Plato’s open secret

Contemporary Political Theory 15 (4):339-357 (2016)
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Abstract

The Republic’s noble lie is widely read as an endorsement of political difference that opposes the democratic ideals of its Athenian setting. Once the text’s exclusionary political realities and rhetorical structure are attended to, however, the passages no longer appear as the template for an essentialist politics or the act of political deception they are typically taken to be. What they do is lay bare the ‘artifice’ (mēchanē) by which regimes – including classical Athens – produce membership status as a ‘natural’ category. Plato presents the regulatory fiction that one’s political ‘kind’ (genos) expresses a pre-given status as an open secret. Given the privileged awareness he affords the reader, the noble lie may be fruitfully read as revealing – not concealing – that the ‘natural’ distinctions of an exclusionary citizenship politics are the effects of willful political power. This narrative strategy takes on specific significance in the context of the blood-based membership politics of Athens, which had its own noble lie. Accordingly, Plato’s text is shown to provoke insights into questions of democratic difference usually assumed beyond its purview. The Republic is read as exposing the workings of an essentialist politics it is typically thought instead to originate and prescribe.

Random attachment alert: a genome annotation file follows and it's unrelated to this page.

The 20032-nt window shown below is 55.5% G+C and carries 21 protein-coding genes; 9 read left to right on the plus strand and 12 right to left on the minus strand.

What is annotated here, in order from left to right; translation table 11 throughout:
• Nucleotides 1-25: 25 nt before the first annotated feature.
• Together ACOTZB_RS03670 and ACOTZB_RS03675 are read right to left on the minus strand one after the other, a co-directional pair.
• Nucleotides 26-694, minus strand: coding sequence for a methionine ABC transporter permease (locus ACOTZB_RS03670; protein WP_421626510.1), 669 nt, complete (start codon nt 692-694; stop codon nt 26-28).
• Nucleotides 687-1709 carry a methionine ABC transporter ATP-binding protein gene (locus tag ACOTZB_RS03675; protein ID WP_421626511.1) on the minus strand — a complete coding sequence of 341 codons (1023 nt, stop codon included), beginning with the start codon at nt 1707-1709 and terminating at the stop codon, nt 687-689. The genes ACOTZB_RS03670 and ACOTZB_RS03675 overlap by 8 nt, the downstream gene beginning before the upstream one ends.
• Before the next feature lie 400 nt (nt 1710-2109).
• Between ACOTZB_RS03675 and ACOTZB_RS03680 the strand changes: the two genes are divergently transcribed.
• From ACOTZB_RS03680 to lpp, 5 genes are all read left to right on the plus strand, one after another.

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Origin stories: Wonder woman and sovereign exceptionalism.Elizabeth Barringer - 2020 - Contemporary Political Theory 19 (3):430-452.

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References found in this work

The Open Society and its Enemies.Karl R. Popper - 1952 - Revue Philosophique de la France Et de l'Etranger 142:629-634.
The Open Society and Its Enemies.K. R. Popper - 1946 - Philosophy 21 (80):271-276.
The city and man / Leo Strauss.Leo Strauss - 1964 - Chicago,: Rand McNally.
Plato the myth maker.Luc Brisson - 1998 - Chicago, Ill.: University of Chicago Press. Edited by Gerard Naddaf.

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